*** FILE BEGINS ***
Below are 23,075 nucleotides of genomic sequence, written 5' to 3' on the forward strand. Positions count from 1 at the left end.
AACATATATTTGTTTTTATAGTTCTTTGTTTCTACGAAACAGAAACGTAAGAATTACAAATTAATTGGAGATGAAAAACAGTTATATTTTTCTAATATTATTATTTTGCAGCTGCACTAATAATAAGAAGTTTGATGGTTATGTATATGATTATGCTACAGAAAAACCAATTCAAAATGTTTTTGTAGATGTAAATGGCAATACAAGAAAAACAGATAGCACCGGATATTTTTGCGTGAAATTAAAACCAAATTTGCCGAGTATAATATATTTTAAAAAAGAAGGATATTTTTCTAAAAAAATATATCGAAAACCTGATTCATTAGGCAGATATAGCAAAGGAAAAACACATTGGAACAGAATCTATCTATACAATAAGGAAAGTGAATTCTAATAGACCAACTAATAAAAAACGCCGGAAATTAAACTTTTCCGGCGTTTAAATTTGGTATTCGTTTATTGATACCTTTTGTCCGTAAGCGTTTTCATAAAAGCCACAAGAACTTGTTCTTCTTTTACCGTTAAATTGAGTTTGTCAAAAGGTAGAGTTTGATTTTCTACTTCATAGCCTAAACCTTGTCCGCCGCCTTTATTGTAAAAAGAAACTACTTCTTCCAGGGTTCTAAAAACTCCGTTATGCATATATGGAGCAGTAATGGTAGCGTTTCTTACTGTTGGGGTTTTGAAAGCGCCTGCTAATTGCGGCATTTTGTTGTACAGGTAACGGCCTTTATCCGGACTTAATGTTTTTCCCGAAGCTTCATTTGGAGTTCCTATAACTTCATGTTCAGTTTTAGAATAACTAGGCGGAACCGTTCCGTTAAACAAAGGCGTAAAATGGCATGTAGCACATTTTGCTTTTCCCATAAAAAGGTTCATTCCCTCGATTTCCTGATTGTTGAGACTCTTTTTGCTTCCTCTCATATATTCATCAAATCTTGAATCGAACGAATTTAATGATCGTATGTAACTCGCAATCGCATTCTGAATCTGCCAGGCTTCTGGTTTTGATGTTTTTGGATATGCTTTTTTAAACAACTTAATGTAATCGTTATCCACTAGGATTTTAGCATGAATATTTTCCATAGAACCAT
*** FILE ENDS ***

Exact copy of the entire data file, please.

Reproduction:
Below are 23,075 nucleotides of genomic sequence, written 5' to 3' on the forward strand. Positions count from 1 at the left end.
AACATATATTTGTTTTTATAGTTCTTTGTTTCTACGAAACAGAAACGTAAGAATTACAAATTAATTGGAGATGAAAAACAGTTATATTTTTCTAATATTATTATTTTGCAGCTGCACTAATAATAAGAAGTTTGATGGTTATGTATATGATTATGCTACAGAAAAACCAATTCAAAATGTTTTTGTAGATGTAAATGGCAATACAAGAAAAACAGATAGCACCGGATATTTTTGCGTGAAATTAAAACCAAATTTGCCGAGTATAATATATTTTAAAAAAGAAGGATATTTTTCTAAAAAAATATATCGAAAACCTGATTCATTAGGCAGATATAGCAAAGGAAAAACACATTGGAACAGAATCTATCTATACAATAAGGAAAGTGAATTCTAATAGACCAACTAATAAAAAACGCCGGAAATTAAACTTTTCCGGCGTTTAAATTTGGTATTCGTTTATTGATACCTTTTGTCCGTAAGCGTTTTCATAAAAGCCACAAGAACTTGTTCTTCTTTTACCGTTAAATTGAGTTTGTCAAAAGGTAGAGTTTGATTTTCTACTTCATAGCCTAAACCTTGTCCGCCGCCTTTATTGTAAAAAGAAACTACTTCTTCCAGGGTTCTAAAAACTCCGTTATGCATATATGGAGCAGTAATGGTAGCGTTTCTTACTGTTGGGGTTTTGAAAGCGCCTGCTAATTGCGGCATTTTGTTGTACAGGTAACGGCCTTTATCCGGACTTAATGTTTTTCCCGAAGCTTCATTTGGAGTTCCTATAACTTCATGTTCAGTTTTAGAATAACTAGGCGGAACCGTTCCGTTAAACAAAGGCGTAAAATGGCATGTAGCACATTTTGCTTTTCCCATAAAAAGGTTCATTCCCTCGATTTCCTGATTGTTGAGACTCTTTTTGCTTCCTCTCATATATTCATCAAATCTTGAATCGAACGAATTTAATGATCGTATGTAACTCGCAATCGCATTCTGAATCTGCCAGGCTTCTGGTTTTGATGTTTTTGGATATGCTTTTTTAAACAACTTAATGTAATCGTTATCCACTAGGATTTTAGCATGAATATTTTCCATAGAACCAT